Bank of Ireland tightens lending standards amid rising interest rates – The Irish Times

The Bank of Ireland is preparing to make it more difficult for borrowers to secure new home loans as it tightens affordability standards against a backdrop of rising interest rates and cost of living.

The bank told mortgage brokers that it continues to monitor the repayment capacity of new mortgage applicants against potential rate increases that may occur over the life of the loan. She said modified calculators for assessing affordability will start next Tuesday.

The Bank of Ireland has not indicated to brokers what changes it will make to stress tests. The central bank is already asking the country’s lenders to stress-test all new mortgage applications against the possibility of raising interest rates by two percentage points from their initial level.

A spokesman for the bank declined to comment on the planned tougher mortgage lending standards.

“Loan application assessment involves stress testing across a number of scenarios to ensure that the loan remains affordable if things change. This has always been a feature of mortgage appraisals and we keep it under constant review.” This is to ensure that potential new clients are protected from potential shocks under the current economic environment.

This development comes on the heels of recent moves by two non-bank lenders to tighten affordability standards. ICS Mortgages decided last month to temporarily limit new home loans to borrowers’ gross income at 2.5 times, compared to the 3.5 times the central bank’s limit set for most loans. First-time buyers approaching ICS for a mortgage must have a 20 percent deposit, while carriers must provide 30 percent.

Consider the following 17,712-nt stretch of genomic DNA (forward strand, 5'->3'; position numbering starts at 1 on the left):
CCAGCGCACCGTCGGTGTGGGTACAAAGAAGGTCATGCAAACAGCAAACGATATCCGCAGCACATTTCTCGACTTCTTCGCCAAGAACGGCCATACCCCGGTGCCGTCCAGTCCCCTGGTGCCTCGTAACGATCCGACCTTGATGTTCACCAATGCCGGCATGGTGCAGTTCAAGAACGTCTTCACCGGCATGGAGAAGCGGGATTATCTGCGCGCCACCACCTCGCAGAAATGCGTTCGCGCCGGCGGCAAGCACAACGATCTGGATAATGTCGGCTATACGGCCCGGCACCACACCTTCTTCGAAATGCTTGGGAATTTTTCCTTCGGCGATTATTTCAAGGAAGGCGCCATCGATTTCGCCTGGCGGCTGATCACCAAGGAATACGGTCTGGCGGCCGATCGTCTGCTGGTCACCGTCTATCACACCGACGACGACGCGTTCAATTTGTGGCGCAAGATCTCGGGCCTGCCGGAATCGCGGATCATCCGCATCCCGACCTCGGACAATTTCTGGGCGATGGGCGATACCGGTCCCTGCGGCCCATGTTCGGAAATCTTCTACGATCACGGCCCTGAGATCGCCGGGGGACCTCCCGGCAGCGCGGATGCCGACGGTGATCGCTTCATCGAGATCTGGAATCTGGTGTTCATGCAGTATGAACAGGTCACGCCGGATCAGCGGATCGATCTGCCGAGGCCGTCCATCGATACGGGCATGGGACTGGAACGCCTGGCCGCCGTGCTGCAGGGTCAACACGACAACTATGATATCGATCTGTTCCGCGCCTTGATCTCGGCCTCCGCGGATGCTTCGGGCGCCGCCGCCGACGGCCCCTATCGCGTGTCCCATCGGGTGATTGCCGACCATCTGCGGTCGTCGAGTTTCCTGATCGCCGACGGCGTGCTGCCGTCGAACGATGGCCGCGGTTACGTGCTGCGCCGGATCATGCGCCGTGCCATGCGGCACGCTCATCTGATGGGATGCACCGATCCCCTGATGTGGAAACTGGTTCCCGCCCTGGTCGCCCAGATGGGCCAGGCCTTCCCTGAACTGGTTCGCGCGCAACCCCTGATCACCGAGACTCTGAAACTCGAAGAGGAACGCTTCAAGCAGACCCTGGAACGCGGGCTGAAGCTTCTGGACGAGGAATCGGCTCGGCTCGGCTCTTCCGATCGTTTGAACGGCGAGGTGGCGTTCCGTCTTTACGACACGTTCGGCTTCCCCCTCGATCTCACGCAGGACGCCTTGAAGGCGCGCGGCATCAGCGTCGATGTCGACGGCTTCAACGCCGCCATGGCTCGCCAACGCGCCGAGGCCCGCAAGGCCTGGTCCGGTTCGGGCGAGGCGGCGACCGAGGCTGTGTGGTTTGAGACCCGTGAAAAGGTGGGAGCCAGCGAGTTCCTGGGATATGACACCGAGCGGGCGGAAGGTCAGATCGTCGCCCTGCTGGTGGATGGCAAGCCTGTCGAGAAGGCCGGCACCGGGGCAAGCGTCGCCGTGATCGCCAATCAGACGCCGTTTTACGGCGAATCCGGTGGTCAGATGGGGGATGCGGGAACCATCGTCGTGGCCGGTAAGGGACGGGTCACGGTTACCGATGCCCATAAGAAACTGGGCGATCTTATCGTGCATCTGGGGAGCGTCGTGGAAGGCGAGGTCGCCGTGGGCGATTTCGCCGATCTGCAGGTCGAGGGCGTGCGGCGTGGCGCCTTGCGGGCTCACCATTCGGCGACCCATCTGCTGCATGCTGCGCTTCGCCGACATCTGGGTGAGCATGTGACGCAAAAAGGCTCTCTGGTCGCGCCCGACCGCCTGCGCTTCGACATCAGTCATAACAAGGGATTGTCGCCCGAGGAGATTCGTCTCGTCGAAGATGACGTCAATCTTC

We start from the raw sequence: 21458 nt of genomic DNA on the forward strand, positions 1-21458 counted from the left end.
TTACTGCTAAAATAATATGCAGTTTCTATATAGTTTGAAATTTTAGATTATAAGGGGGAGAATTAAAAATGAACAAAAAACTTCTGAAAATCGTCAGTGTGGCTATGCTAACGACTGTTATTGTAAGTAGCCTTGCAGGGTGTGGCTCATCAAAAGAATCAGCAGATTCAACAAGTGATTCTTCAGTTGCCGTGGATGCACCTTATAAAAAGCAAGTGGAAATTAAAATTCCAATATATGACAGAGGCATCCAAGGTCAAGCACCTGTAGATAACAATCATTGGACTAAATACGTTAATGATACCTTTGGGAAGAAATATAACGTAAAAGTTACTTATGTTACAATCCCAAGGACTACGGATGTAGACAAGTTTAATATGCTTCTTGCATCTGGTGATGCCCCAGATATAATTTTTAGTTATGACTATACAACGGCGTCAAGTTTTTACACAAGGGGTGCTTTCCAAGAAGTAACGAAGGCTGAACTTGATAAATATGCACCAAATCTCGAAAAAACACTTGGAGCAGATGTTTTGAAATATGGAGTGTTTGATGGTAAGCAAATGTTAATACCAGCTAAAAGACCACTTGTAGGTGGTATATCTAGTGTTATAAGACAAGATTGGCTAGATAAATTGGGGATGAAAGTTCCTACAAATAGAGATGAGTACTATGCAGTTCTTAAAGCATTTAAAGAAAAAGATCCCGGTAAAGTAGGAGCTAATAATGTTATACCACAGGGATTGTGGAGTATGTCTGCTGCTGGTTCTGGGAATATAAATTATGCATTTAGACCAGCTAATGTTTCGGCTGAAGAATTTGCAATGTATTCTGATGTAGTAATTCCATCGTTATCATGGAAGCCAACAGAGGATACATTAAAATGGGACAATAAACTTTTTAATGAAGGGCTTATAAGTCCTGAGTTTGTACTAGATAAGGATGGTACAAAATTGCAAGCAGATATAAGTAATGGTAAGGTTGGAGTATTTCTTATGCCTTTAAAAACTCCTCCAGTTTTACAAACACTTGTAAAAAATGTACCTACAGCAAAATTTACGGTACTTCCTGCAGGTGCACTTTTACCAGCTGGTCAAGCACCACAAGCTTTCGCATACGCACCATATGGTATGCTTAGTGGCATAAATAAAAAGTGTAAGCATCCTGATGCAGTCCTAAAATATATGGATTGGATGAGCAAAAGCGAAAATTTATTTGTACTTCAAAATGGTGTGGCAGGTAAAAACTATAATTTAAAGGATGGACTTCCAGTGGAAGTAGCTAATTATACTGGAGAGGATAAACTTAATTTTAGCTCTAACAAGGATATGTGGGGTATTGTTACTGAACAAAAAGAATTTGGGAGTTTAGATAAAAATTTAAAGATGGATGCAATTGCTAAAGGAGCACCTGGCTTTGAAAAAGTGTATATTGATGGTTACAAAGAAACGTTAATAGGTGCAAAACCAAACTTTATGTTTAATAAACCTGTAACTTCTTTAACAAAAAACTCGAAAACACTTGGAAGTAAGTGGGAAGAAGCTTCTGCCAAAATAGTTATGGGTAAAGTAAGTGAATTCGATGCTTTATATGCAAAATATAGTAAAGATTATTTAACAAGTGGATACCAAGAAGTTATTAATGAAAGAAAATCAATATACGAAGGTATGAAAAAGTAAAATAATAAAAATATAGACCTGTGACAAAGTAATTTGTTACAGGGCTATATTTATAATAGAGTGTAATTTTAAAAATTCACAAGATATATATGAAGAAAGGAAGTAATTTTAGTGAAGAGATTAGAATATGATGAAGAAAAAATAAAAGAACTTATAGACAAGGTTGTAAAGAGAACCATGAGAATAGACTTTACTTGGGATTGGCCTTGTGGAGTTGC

The ICS has also imposed a requirement that potential borrowers must prove they have 1,000 euros at the end of each month, after monthly living expenses and mortgage payments at current rates, to secure a new home loan, according to the sources.

Ireland’s finance agency decided last week to impose a similar type of reserve, but at a lower monthly level of €250 for new businesses, sources said.

ICS and another non-bank lender, Avant Money, raised interest rates on some mortgage products after the European Central Bank raised key interest rates by 0.5 percentage point in July. Market expectations are that retail banks will soon decide to increase the cost of their new variable and fixed-rate loans, after the European Central Bank last week raised interest rates by 0.75 points. AIB said on Wednesday it would make a decision on rates within weeks.

Rising concerns about lending risks come after banks have spent more than a decade bringing down troubled levels. Debt rating agency DBRS Morningstar highlighted in a report on Thursday that old mortgage issues were “still continuing in Ireland” as it focused on how some boom-era borrowers who took out interest-only mortgages in recent years have struggled to repay or refinance. The balance outstanding at the maturity of the loans.

The report warned that “rising interest rates, macroeconomic constraints and macro-political uncertainties may put further negative pressures on distressed borrowers in Ireland and reverse the positive trend of reducing mortgage arrears achieved over the past decade.”

A central bank note published last month estimated that as many as a third of low-income Irish mortgage holders could face financial hardship trying to make loan payments if recent inflation levels are maintained. The paper identified a homeowner as “at risk” of financial distress when his residual income is less than 10 percent of his monthly mortgage payments, after meeting the home’s loan obligations and paying for essential non-housing items.

The economist estimates that in a severe case of Irish inflation of 9.1 percent for 2022 as a whole, about 32 percent of foreclosed households in the bottom quartile’s income range would fall into the “at risk” category. That is up from 26 per cent before the recent inflation shock.